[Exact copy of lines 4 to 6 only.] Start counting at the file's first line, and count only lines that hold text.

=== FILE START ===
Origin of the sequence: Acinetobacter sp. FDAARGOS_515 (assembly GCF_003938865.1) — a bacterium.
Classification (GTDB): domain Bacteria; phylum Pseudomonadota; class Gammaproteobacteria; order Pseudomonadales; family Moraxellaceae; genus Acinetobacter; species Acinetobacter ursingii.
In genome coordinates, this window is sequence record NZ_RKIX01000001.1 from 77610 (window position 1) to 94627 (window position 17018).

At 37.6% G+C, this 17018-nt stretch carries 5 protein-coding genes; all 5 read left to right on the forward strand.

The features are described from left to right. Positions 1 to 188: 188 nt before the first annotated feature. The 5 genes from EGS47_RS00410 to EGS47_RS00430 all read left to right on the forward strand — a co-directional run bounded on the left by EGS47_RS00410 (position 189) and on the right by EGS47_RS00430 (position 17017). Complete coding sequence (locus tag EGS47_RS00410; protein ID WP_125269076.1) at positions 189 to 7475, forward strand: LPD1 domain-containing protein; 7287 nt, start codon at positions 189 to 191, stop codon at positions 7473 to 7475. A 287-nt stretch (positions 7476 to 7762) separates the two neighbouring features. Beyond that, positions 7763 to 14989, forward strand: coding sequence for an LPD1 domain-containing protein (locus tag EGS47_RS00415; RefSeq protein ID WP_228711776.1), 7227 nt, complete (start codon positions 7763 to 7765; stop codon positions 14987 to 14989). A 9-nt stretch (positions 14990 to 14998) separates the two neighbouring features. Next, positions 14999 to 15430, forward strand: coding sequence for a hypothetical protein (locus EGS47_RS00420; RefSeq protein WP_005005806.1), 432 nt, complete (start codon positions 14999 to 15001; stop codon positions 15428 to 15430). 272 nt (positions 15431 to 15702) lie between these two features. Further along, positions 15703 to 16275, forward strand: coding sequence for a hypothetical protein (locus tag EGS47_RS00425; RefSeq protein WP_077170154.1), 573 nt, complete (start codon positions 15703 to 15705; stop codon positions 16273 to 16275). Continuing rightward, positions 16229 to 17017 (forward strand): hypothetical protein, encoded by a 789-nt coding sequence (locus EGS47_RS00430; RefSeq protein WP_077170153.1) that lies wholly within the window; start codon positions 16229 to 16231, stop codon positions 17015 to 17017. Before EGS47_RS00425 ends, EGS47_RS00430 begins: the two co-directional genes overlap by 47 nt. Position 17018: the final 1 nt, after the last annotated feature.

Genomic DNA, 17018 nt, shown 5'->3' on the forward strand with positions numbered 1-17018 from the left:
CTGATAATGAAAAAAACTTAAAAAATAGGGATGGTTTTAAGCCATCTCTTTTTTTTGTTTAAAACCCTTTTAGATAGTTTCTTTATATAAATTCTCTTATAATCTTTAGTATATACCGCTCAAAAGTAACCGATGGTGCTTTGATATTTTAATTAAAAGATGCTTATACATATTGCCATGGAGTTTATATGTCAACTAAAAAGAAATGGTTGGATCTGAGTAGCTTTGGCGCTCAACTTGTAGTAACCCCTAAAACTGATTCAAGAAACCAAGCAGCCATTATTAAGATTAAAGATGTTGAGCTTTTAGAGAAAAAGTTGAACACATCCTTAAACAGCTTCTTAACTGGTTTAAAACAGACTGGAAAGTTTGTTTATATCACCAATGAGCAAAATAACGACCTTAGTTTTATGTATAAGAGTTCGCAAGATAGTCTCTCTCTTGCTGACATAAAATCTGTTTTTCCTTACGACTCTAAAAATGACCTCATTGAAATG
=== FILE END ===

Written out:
At 37.6% G+C, this 17018-nt stretch carries 5 protein-coding genes; all 5 read left to right on the forward strand.

The features are described from left to right. Positions 1 to 188: 188 nt before the first annotated feature. The 5 genes from EGS47_RS00410 to EGS47_RS00430 all read left to right on the forward strand — a co-directional run bounded on the left by EGS47_RS00410 (position 189) and on the right by EGS47_RS00430 (position 17017). Complete coding sequence (locus tag EGS47_RS00410; protein ID WP_125269076.1) at positions 189 to 7475, forward strand: LPD1 domain-containing protein; 7287 nt, start codon at positions 189 to 191, stop codon at positions 7473 to 7475. A 287-nt stretch (positions 7476 to 7762) separates the two neighbouring features. Beyond that, positions 7763 to 14989, forward strand: coding sequence for an LPD1 domain-containing protein (locus tag EGS47_RS00415; RefSeq protein ID WP_228711776.1), 7227 nt, complete (start codon positions 7763 to 7765; stop codon positions 14987 to 14989). A 9-nt stretch (positions 14990 to 14998) separates the two neighbouring features. Next, positions 14999 to 15430, forward strand: coding sequence for a hypothetical protein (locus EGS47_RS00420; RefSeq protein WP_005005806.1), 432 nt, complete (start codon positions 14999 to 15001; stop codon positions 15428 to 15430). 272 nt (positions 15431 to 15702) lie between these two features. Further along, positions 15703 to 16275, forward strand: coding sequence for a hypothetical protein (locus tag EGS47_RS00425; RefSeq protein WP_077170154.1), 573 nt, complete (start codon positions 15703 to 15705; stop codon positions 16273 to 16275). Continuing rightward, positions 16229 to 17017 (forward strand): hypothetical protein, encoded by a 789-nt coding sequence (locus EGS47_RS00430; RefSeq protein WP_077170153.1) that lies wholly within the window; start codon positions 16229 to 16231, stop codon positions 17015 to 17017. Before EGS47_RS00425 ends, EGS47_RS00430 begins: the two co-directional genes overlap by 47 nt. Position 17018: the final 1 nt, after the last annotated feature.

Genomic DNA, 17018 nt, shown 5'->3' on the forward strand with positions numbered 1-17018 from the left: